Aurora Borealis Forecasting for High Activity Time

This is a post my nerdy, hobby astronomy self has been sitting on for awhile. I follow the basics of aurora forecasting, but mostly lean on experts commenting in some of the groups I follow. Of course, I can’t content myself with this; I need to know more, especially because the science behind it seems fascinating! So, I came in knowing the basics about what an aurora is, but not much more than that. As it turns out, the solar wind warps the earth’s magnetic field, and more strongly so during solar events such as “flares, coronal mass ejections (CMEs) and coronal holes that are directed towards Earth.” Re-connections ultimately cause aurora phenomena.

What do you see?

“The lights appear in many forms from patches or scattered clouds of light to streamers, arcs, rippling curtains or shooting rays that light up the sky with an eerie glow.” – Northern Lights Center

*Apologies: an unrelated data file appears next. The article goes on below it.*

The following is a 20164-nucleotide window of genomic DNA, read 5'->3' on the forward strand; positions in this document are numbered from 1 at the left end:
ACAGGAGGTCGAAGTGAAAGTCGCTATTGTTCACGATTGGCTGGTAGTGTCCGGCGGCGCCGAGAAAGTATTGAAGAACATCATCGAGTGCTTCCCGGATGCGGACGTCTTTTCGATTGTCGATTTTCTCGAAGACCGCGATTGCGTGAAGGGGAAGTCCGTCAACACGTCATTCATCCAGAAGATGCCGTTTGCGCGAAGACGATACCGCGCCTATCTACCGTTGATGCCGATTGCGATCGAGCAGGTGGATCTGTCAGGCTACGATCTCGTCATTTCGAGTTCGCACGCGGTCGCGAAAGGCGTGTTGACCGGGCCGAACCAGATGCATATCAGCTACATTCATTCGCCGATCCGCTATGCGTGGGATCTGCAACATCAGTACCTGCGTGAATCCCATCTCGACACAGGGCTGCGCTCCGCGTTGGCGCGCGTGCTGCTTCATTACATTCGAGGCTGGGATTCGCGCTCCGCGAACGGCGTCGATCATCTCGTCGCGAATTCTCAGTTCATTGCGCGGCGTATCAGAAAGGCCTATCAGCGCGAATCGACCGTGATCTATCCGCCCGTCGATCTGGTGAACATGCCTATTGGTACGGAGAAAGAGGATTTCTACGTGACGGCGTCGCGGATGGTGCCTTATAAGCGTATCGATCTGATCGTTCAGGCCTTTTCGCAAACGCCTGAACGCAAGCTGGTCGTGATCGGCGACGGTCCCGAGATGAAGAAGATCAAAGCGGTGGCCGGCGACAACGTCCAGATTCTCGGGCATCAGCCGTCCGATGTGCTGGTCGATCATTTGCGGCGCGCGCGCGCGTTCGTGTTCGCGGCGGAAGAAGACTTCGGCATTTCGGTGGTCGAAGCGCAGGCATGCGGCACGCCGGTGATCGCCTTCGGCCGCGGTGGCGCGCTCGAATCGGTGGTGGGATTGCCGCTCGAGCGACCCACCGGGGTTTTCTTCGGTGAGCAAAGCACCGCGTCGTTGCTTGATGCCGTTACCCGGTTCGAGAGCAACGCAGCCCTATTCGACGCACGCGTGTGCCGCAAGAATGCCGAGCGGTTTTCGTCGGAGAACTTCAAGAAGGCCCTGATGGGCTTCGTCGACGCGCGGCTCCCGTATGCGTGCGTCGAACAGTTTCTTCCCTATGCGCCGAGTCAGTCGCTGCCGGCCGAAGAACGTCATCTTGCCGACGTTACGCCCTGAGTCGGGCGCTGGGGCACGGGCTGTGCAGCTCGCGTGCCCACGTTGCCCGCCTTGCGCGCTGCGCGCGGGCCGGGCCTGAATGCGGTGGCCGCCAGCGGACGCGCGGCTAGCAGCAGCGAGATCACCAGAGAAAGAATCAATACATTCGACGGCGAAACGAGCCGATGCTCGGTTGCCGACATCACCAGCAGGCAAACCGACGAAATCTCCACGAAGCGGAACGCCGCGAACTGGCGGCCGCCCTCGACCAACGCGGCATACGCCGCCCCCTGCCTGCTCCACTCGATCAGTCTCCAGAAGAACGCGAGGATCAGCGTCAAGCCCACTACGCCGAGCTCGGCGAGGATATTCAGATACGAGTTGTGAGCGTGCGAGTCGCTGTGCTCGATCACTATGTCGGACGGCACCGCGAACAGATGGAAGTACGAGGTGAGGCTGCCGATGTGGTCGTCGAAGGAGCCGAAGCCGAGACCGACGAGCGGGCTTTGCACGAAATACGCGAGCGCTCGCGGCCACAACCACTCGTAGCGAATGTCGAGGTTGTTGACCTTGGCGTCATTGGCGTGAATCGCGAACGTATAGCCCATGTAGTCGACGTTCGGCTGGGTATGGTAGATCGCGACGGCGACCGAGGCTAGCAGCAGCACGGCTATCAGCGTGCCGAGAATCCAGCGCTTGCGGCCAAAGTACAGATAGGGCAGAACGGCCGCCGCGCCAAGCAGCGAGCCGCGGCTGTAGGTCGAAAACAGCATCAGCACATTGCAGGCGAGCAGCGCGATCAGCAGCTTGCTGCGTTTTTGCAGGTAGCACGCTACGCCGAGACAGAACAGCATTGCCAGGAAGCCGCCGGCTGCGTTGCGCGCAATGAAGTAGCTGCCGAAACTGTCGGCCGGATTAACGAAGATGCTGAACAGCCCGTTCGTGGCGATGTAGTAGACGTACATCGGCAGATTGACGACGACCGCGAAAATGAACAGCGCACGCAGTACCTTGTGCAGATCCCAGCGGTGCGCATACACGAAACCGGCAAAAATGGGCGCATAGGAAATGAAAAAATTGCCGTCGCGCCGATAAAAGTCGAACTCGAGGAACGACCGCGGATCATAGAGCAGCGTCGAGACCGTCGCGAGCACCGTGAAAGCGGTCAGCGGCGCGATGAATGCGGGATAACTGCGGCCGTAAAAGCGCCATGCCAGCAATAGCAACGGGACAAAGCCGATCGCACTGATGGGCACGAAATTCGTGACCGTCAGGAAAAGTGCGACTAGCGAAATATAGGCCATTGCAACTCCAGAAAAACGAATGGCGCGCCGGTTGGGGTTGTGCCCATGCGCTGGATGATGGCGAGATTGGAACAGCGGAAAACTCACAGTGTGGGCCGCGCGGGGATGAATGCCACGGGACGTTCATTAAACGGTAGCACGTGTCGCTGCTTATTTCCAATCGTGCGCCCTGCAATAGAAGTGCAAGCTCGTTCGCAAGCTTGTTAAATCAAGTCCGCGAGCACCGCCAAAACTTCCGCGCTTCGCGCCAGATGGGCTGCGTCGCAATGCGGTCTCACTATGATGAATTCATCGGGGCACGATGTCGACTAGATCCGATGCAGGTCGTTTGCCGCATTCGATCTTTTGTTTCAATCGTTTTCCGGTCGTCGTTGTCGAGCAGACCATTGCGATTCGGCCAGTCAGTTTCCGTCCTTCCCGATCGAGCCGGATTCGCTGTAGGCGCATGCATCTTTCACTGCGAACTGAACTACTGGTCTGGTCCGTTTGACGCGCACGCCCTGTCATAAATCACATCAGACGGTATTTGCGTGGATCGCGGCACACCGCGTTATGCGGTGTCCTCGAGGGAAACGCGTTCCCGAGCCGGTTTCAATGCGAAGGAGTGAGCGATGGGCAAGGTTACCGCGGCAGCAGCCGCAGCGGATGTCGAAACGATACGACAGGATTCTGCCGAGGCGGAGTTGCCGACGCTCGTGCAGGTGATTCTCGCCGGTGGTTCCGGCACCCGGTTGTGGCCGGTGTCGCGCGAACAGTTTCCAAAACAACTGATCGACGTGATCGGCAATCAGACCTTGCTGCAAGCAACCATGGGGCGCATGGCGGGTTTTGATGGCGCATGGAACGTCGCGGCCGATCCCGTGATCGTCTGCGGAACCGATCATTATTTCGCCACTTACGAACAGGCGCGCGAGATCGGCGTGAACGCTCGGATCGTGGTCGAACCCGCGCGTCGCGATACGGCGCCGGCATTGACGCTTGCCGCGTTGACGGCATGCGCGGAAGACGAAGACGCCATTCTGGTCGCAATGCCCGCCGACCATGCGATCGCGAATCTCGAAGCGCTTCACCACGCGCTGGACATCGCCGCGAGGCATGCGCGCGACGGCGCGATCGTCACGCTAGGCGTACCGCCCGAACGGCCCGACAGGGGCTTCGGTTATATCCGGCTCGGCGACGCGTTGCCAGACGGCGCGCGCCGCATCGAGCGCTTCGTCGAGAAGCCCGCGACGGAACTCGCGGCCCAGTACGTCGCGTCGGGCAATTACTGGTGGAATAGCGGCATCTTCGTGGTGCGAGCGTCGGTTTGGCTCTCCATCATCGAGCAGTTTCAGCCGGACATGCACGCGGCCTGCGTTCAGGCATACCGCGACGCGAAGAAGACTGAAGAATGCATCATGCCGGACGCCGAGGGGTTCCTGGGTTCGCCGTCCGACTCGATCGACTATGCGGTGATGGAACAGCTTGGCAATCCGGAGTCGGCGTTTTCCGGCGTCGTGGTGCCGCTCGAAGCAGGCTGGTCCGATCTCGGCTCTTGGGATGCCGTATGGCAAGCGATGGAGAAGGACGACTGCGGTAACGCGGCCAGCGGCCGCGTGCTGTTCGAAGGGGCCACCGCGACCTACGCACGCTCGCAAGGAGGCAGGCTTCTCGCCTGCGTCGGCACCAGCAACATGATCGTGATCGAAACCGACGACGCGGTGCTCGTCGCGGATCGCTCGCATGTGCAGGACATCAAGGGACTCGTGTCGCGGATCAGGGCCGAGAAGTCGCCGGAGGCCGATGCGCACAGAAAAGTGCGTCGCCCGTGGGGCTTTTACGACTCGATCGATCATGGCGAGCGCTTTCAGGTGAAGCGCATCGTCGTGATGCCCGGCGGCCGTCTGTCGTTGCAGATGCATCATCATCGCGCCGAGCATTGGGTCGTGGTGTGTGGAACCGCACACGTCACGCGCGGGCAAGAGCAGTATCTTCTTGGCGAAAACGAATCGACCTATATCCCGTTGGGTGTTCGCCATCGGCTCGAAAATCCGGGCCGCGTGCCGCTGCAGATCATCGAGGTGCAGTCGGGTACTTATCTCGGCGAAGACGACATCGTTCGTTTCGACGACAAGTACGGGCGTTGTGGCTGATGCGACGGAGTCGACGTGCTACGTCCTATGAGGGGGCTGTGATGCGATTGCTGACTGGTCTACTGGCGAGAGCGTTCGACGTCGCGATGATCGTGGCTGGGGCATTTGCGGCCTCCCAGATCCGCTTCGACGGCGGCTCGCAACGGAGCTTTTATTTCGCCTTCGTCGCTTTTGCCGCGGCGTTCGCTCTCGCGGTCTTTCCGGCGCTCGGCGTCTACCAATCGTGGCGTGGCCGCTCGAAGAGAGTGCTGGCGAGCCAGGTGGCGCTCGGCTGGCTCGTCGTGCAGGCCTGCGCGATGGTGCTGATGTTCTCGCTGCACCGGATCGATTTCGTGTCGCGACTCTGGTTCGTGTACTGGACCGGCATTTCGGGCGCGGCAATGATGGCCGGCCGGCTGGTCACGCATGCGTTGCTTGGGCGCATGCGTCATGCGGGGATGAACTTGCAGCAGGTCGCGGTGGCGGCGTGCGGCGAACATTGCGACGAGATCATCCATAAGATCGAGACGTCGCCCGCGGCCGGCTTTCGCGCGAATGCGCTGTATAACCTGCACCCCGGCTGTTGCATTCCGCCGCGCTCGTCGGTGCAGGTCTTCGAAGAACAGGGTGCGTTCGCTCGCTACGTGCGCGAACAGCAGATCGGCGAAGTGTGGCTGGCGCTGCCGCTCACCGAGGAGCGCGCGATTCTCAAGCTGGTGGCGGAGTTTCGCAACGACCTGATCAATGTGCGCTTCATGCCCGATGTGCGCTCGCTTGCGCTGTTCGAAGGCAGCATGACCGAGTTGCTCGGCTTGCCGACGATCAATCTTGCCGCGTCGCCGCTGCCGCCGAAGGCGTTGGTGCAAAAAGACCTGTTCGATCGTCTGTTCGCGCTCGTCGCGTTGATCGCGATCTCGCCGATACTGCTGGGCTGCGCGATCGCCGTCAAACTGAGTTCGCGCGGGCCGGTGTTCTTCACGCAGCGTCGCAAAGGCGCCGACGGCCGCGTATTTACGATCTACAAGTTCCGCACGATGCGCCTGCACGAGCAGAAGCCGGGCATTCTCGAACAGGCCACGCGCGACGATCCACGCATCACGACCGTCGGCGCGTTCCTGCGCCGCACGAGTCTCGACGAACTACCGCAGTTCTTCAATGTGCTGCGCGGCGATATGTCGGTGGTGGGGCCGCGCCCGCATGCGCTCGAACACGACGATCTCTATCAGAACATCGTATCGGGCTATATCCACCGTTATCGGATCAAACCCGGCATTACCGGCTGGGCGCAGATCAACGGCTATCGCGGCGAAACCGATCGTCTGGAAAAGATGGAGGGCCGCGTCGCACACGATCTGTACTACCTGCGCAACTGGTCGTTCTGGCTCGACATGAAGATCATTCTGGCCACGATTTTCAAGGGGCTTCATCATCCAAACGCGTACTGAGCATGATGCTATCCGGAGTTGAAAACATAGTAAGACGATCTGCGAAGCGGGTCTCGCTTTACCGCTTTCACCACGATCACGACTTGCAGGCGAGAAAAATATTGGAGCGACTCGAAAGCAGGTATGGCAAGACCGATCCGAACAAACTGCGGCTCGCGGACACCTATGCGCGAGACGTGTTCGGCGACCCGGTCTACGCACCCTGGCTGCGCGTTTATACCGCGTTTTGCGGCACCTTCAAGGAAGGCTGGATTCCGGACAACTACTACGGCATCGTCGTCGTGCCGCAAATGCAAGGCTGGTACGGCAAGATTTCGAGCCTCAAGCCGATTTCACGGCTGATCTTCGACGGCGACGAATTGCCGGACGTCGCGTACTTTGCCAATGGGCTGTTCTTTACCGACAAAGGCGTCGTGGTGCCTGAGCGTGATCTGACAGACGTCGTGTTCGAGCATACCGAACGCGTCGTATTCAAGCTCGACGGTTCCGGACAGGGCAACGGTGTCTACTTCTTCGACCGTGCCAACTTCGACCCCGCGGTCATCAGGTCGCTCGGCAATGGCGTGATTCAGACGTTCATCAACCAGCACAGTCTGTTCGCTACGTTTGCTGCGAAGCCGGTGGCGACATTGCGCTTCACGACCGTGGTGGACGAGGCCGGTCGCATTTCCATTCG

I’ve been lucky enough to see all of this, though of course a taste means you always want to see more. I want to see a proton arc (if they’re visible to the naked eye), and colors! There is some debate about what the human eye can detect, but some people report seeing the red. Also, apparently auroras peak every 11 years, the last time being in 2013.

“Usually the best time of night (on clear nights) to watch for auroral displays is local midnight (adjust for differences caused by daylight savings time).” – Geophysical Institute


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